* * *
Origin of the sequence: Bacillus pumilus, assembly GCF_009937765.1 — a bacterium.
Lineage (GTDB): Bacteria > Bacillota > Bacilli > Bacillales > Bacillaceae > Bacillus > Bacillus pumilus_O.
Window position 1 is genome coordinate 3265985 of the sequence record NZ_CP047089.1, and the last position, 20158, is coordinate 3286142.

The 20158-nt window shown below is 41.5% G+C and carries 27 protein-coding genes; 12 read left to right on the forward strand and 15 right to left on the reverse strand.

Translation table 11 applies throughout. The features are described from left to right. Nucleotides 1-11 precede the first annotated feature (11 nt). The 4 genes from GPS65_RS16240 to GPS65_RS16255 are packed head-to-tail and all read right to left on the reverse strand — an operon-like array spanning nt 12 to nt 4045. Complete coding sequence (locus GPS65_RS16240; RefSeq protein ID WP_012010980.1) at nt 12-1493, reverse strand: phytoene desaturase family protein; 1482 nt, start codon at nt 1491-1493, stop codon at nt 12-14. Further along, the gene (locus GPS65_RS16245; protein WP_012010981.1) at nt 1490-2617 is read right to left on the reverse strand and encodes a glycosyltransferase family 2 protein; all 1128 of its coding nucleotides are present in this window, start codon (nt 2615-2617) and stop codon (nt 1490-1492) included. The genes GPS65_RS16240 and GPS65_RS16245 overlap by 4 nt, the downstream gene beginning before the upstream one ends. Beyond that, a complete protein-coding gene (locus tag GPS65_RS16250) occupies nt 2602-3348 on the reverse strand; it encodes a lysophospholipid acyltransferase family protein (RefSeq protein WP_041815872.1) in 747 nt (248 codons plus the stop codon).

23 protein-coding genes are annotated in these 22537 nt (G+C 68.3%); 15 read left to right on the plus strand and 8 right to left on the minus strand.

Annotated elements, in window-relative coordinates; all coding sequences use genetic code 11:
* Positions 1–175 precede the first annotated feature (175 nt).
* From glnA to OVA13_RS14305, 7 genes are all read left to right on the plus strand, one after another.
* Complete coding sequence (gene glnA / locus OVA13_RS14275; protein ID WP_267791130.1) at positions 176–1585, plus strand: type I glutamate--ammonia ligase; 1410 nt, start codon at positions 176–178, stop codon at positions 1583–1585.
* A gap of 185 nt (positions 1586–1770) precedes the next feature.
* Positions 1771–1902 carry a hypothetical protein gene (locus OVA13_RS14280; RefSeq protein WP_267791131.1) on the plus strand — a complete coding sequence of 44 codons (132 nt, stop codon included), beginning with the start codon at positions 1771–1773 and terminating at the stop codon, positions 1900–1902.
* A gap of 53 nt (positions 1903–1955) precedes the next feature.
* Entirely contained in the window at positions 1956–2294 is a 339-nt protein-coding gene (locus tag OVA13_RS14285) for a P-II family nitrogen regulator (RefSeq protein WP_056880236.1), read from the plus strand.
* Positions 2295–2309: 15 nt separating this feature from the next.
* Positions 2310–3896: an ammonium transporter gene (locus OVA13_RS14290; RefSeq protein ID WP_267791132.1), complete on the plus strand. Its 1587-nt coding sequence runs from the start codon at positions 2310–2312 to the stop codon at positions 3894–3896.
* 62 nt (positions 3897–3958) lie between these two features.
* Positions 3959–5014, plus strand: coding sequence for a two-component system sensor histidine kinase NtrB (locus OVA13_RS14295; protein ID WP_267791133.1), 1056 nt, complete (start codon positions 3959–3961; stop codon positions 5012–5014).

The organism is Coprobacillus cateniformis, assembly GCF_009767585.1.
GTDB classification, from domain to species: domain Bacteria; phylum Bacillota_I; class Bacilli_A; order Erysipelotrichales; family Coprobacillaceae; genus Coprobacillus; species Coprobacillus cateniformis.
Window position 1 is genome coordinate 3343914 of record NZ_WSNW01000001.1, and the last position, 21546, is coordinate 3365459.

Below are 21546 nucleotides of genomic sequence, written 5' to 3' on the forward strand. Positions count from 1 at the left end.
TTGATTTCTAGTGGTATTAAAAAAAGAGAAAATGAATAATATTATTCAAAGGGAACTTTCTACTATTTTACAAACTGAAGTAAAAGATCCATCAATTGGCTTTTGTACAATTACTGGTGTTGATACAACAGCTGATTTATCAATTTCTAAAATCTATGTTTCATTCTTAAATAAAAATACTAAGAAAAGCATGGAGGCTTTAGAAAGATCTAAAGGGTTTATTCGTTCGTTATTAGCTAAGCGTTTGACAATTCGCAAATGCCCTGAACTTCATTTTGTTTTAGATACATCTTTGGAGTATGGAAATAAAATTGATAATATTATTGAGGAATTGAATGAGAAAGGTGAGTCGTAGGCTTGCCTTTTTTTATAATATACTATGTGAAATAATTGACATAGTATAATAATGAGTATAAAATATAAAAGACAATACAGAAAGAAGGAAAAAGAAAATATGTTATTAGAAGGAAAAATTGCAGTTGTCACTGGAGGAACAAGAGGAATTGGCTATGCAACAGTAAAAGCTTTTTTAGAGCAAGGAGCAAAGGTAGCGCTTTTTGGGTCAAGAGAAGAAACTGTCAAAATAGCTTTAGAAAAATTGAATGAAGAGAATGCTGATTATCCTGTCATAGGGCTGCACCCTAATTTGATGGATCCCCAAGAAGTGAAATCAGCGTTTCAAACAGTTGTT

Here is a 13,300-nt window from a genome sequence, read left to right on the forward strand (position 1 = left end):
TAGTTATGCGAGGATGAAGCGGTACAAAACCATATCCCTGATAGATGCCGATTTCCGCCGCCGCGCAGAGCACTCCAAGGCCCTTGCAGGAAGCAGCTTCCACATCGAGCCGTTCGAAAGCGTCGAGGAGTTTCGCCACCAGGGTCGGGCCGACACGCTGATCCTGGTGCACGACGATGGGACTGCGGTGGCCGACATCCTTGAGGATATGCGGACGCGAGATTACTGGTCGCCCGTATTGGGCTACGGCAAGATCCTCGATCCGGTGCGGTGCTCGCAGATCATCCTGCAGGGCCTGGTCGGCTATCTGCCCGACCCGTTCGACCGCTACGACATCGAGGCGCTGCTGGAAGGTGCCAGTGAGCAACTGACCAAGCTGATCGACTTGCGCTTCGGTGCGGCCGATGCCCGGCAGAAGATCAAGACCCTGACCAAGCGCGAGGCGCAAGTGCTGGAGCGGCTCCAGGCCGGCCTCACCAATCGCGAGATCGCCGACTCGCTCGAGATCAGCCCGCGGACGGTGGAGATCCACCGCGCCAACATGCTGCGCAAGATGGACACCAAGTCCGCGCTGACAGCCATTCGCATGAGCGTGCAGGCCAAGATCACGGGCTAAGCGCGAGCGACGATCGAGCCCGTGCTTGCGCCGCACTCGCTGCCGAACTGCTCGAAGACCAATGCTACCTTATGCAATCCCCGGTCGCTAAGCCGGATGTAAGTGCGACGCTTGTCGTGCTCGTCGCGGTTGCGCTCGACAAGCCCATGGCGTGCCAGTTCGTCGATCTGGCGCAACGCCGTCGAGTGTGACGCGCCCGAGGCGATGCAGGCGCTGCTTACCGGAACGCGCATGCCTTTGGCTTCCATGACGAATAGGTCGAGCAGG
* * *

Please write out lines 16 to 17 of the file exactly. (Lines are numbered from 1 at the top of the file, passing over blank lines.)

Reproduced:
* Positions 2310–3896: an ammonium transporter gene (locus OVA13_RS14290; RefSeq protein ID WP_267791132.1), complete on the plus strand. Its 1587-nt coding sequence runs from the start codon at positions 2310–2312 to the stop codon at positions 3894–3896.
* 62 nt (positions 3897–3958) lie between these two features.